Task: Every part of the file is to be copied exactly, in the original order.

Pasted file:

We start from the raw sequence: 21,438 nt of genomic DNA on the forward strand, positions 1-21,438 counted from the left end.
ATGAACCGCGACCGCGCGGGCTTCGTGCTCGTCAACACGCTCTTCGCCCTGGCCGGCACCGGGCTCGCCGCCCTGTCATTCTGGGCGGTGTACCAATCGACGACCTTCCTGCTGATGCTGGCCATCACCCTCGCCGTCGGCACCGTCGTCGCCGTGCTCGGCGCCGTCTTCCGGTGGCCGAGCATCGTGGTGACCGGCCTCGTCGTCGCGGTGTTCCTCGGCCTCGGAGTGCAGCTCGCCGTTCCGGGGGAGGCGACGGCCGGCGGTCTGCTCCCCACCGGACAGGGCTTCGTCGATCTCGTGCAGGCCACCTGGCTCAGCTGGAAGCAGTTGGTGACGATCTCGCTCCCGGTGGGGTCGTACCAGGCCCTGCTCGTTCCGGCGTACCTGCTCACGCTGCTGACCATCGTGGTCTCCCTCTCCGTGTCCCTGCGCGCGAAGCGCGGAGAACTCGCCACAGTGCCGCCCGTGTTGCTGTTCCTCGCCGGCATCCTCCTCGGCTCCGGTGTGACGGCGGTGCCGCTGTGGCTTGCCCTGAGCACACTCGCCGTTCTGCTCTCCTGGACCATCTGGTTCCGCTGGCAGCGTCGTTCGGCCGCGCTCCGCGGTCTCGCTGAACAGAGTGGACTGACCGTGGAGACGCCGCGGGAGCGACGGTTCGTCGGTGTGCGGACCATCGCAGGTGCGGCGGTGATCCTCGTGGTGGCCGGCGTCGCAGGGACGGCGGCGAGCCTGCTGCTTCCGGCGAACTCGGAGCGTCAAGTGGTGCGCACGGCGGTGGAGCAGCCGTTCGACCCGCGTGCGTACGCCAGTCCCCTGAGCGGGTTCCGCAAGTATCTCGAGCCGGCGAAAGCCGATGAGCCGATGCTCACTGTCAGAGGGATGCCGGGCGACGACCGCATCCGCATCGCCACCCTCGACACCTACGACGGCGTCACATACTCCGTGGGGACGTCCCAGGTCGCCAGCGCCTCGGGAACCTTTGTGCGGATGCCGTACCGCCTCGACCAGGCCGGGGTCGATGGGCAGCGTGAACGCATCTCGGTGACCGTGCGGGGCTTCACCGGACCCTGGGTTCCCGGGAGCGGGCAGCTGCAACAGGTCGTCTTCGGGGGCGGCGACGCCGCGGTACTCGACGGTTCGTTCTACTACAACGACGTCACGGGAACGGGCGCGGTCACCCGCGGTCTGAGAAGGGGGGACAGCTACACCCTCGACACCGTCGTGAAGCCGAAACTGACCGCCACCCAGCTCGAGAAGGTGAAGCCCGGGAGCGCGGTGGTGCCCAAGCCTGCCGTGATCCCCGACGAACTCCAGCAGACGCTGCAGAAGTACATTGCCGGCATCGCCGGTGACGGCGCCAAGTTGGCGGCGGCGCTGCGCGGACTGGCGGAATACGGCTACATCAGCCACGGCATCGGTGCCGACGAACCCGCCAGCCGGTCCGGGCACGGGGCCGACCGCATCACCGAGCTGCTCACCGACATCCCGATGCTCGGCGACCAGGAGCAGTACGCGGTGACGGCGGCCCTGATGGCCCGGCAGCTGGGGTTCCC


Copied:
We start from the raw sequence: 21,438 nt of genomic DNA on the forward strand, positions 1-21,438 counted from the left end.
ATGAACCGCGACCGCGCGGGCTTCGTGCTCGTCAACACGCTCTTCGCCCTGGCCGGCACCGGGCTCGCCGCCCTGTCATTCTGGGCGGTGTACCAATCGACGACCTTCCTGCTGATGCTGGCCATCACCCTCGCCGTCGGCACCGTCGTCGCCGTGCTCGGCGCCGTCTTCCGGTGGCCGAGCATCGTGGTGACCGGCCTCGTCGTCGCGGTGTTCCTCGGCCTCGGAGTGCAGCTCGCCGTTCCGGGGGAGGCGACGGCCGGCGGTCTGCTCCCCACCGGACAGGGCTTCGTCGATCTCGTGCAGGCCACCTGGCTCAGCTGGAAGCAGTTGGTGACGATCTCGCTCCCGGTGGGGTCGTACCAGGCCCTGCTCGTTCCGGCGTACCTGCTCACGCTGCTGACCATCGTGGTCTCCCTCTCCGTGTCCCTGCGCGCGAAGCGCGGAGAACTCGCCACAGTGCCGCCCGTGTTGCTGTTCCTCGCCGGCATCCTCCTCGGCTCCGGTGTGACGGCGGTGCCGCTGTGGCTTGCCCTGAGCACACTCGCCGTTCTGCTCTCCTGGACCATCTGGTTCCGCTGGCAGCGTCGTTCGGCCGCGCTCCGCGGTCTCGCTGAACAGAGTGGACTGACCGTGGAGACGCCGCGGGAGCGACGGTTCGTCGGTGTGCGGACCATCGCAGGTGCGGCGGTGATCCTCGTGGTGGCCGGCGTCGCAGGGACGGCGGCGAGCCTGCTGCTTCCGGCGAACTCGGAGCGTCAAGTGGTGCGCACGGCGGTGGAGCAGCCGTTCGACCCGCGTGCGTACGCCAGTCCCCTGAGCGGGTTCCGCAAGTATCTCGAGCCGGCGAAAGCCGATGAGCCGATGCTCACTGTCAGAGGGATGCCGGGCGACGACCGCATCCGCATCGCCACCCTCGACACCTACGACGGCGTCACATACTCCGTGGGGACGTCCCAGGTCGCCAGCGCCTCGGGAACCTTTGTGCGGATGCCGTACCGCCTCGACCAGGCCGGGGTCGATGGGCAGCGTGAACGCATCTCGGTGACCGTGCGGGGCTTCACCGGACCCTGGGTTCCCGGGAGCGGGCAGCTGCAACAGGTCGTCTTCGGGGGCGGCGACGCCGCGGTACTCGACGGTTCGTTCTACTACAACGACGTCACGGGAACGGGCGCGGTCACCCGCGGTCTGAGAAGGGGGGACAGCTACACCCTCGACACCGTCGTGAAGCCGAAACTGACCGCCACCCAGCTCGAGAAGGTGAAGCCCGGGAGCGCGGTGGTGCCCAAGCCTGCCGTGATCCCCGACGAACTCCAGCAGACGCTGCAGAAGTACATTGCCGGCATCGCCGGTGACGGCGCCAAGTTGGCGGCGGCGCTGCGCGGACTGGCGGAATACGGCTACATCAGCCACGGCATCGGTGCCGACGAACCCGCCAGCCGGTCCGGGCACGGGGCCGACCGCATCACCGAGCTGCTCACCGACATCCCGATGCTCGGCGACCAGGAGCAGTACGCGGTGACGGCGGCCCTGATGGCCCGGCAGCTGGGGTTCCC